Yes, you read that right! Since the Cheese Ball last October, I’ve been itching to get another all-city cheese event on the books in Philadelphia. This time, I’m working with cheese-man-about-town Matt Buddah (@mattbuddahcheese) to bring you a fun, free way to connect with other dairy dreamers. All you need to do is grab a hunk of your favorite cheese and head over to Martha in Kensington on the night of June 29, 2017. I’ll be there to greet you with butter knives, wooden boards, and name tags, plus I’ll intro you to our city’s unofficial cheese gang, a.k.a The Rennet Rough Riders. (You may have read about them in Culture Magazine or The Philadelphia Inquirer.) No need to RSVP, just come get your lactic buzz on! We’re excited to cut cheese with you.
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Where: Martha (@marthakensington), 2113 E. York St., Phildelphia
When: June 29, 6-9 pm
What: Bring a hunk of cheese to share with other cheese lovers. Free condiments and bread provided by Martha + delicious libations for sale at the bar!
Why: Connect with cheesemakers, cheese lovers, and the city’s local cheese gang (a.k.a. The Rennet Rough Riders)
No RSVP or tickets required!
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What’s that? — you’re worried you won’t fit in?!?! Or that you won’t know who to talk to? Please! Cheese lovers are the most welcoming people on the planet. That’s why I hang out almost exclusively with milky weirdos! If you harbor secret dreams of making cheese in your kitchen, becoming a cheesemonger, turning your basement into a cheese cave, quitting your job to raise goats, or falling in love with a fellow curd nerd, you’ll fit right in. Come on, I get emails about this stuff all the time. It’s time we all met.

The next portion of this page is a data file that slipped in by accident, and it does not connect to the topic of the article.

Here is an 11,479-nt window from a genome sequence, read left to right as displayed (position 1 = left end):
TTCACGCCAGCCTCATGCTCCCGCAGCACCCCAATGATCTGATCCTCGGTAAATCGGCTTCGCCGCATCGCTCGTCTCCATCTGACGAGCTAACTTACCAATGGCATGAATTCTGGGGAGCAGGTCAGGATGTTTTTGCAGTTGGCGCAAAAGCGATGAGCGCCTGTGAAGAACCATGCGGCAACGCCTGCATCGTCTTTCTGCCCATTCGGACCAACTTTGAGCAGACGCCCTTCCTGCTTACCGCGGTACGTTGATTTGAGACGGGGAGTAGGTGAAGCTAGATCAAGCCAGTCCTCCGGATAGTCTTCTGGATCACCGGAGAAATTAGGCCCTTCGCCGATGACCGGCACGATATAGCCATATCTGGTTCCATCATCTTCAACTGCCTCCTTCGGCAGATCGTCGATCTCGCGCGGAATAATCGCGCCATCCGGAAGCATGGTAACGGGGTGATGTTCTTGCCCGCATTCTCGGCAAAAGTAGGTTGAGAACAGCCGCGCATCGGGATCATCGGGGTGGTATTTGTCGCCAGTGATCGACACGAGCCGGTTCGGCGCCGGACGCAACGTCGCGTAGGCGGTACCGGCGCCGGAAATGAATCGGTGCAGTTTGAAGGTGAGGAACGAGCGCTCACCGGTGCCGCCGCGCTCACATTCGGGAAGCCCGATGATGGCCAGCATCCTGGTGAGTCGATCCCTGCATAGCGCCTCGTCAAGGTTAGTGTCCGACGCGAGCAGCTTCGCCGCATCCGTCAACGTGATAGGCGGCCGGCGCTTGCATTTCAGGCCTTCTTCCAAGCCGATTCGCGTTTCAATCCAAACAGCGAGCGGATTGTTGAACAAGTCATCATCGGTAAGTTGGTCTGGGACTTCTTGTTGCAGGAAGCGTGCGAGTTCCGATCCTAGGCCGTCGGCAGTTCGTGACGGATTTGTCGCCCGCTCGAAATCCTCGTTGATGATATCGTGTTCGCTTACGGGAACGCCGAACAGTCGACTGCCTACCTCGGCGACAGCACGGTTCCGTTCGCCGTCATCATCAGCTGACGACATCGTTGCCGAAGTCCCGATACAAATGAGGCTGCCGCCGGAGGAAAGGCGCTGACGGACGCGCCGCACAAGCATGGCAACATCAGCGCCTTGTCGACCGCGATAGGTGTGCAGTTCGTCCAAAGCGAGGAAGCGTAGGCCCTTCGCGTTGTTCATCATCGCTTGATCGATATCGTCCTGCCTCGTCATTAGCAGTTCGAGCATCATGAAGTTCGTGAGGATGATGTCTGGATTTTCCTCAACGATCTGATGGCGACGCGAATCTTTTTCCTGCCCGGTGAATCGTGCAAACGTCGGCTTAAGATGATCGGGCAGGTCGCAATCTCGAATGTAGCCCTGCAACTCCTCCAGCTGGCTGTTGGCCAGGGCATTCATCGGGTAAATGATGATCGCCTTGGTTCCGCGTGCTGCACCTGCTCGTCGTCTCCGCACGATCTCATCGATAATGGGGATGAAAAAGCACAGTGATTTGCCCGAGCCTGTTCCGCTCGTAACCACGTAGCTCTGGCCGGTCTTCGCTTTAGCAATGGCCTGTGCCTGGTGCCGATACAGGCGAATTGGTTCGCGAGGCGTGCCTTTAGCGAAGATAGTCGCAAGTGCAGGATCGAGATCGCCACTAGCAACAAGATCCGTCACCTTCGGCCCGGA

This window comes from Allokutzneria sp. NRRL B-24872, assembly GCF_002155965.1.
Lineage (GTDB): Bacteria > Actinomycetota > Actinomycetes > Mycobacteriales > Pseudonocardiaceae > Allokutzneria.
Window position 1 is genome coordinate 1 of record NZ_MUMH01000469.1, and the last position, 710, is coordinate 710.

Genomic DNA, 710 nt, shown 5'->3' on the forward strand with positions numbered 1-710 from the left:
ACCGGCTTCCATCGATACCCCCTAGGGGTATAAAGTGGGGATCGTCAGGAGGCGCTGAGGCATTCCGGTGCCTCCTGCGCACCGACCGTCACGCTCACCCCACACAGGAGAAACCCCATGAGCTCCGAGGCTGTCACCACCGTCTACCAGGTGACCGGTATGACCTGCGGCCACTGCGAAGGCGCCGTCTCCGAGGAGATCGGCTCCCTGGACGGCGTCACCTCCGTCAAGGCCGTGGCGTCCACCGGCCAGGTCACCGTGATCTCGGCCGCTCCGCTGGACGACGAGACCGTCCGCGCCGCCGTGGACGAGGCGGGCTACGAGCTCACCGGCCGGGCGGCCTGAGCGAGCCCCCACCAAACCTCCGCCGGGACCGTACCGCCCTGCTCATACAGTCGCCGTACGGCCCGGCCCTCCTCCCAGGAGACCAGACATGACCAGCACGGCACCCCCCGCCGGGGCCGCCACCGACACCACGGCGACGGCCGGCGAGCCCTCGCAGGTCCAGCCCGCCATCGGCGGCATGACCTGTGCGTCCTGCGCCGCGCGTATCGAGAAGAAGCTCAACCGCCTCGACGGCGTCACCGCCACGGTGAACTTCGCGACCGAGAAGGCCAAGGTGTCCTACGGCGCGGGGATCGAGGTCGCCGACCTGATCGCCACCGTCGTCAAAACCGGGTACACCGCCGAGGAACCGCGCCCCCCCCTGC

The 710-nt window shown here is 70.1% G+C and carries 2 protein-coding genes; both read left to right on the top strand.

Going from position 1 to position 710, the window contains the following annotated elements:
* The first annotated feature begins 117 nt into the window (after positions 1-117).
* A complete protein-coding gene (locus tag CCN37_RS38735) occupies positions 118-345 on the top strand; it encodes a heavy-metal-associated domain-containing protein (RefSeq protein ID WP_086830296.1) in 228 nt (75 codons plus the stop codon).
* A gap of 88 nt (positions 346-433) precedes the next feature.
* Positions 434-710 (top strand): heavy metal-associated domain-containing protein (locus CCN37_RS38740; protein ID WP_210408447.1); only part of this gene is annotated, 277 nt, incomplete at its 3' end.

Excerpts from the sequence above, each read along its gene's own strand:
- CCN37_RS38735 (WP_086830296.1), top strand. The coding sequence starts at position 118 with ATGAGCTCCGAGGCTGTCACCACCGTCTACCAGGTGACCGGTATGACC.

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For updates via Instagram: @mmefromage  

 

Do You Know about THE NEW PARIS?

The New ParisWhen I need a dose of Frenchness, I pop over to the blog Lost in Cheeseland, where Lindsey Tramuta always has a baguette or a beautiful facade to ease the eyes. As a Philadelphia transplant living in the 11th arrondissement, she offers a down-to-earth, discovery-oriented pair of eyes and often writes about her favorite finds. Her first book, The New Paris:The People, Places & Ideas Fueling a Movement, presses a pair of fingers on the city’s pulse and counts out the quick beats of a throbbing new creative energy: vegetarian restaurants, cafe/coworking spaces, boutiques, B&Bs that serve cocktails, and even new cheese shops.